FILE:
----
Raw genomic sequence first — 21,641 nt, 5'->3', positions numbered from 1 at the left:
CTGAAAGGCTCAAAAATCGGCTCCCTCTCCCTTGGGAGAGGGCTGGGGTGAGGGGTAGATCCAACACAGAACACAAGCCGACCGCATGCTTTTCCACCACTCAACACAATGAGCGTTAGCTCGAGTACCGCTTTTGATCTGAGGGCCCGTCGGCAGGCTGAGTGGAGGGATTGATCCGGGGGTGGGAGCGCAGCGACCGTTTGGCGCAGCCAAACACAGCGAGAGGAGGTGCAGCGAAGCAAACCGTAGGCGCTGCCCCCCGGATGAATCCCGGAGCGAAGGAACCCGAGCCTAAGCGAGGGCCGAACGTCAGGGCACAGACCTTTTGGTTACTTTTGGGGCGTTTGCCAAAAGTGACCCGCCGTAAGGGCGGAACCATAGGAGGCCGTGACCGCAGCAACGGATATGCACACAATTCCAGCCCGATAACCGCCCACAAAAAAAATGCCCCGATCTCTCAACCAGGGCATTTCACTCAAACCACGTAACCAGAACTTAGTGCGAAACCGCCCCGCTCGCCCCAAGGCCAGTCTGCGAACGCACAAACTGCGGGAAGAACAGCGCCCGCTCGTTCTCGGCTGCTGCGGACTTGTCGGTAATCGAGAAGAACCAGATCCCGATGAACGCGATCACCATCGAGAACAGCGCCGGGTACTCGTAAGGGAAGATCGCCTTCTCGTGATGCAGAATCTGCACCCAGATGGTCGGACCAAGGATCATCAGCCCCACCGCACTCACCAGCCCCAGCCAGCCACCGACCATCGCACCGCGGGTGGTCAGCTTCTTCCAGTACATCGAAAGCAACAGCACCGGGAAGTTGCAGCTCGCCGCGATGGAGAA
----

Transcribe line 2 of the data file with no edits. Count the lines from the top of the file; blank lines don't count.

CTGAAAGGCTCAAAAATCGGCTCCCTCTCCCTTGGGAGAGGGCTGGGGTGAGGGGTAGATCCAACACAGAACACAAGCCGACCGCATGCTTTTCCACCACTCAACACAATGAGCGTTAGCTCGAGTACCGCTTTTGATCTGAGGGCCCGTCGGCAGGCTGAGTGGAGGGATTGATCCGGGGGTGGGAGCGCAGCGACCGTTTGGCGCAGCCAAACACAGCGAGAGGAGGTGCAGCGAAGCAAACCGTAGGCGCTGCCCCCCGGATGAATCCCGGAGCGAAGGAACCCGAGCCTAAGCGAGGGCCGAACGTCAGGGCACAGACCTTTTGGTTACTTTTGGGGCGTTTGCCAAAAGTGACCCGCCGTAAGGGCGGAACCATAGGAGGCCGTGACCGCAGCAACGGATATGCACACAATTCCAGCCCGATAACCGCCCACAAAAAAAATGCCCCGATCTCTCAACCAGGGCATTTCACTCAAACCACGTAACCAGAACTTAGTGCGAAACCGCCCCGCTCGCCCCAAGGCCAGTCTGCGAACGCACAAACTGCGGGAAGAACAGCGCCCGCTCGTTCTCGGCTGCTGCGGACTTGTCGGTAATCGAGAAGAACCAGATCCCGATGAACGCGATCACCATCGAGAACAGCGCCGGGTACTCGTAAGGGAAGATCGCCTTCTCGTGATGCAGAATCTGCACCCAGATGGTCGGACCAAGGATCATCAGCCCCACCGCACTCACCAGCCCCAGCCAGCCACCGACCATCGCACCGCGGGTGGTCAGCTTCTTCCAGTACATCGAAAGCAACAGCACCGGGAAGTTGCAGCTCGCCGCGATGGAGAA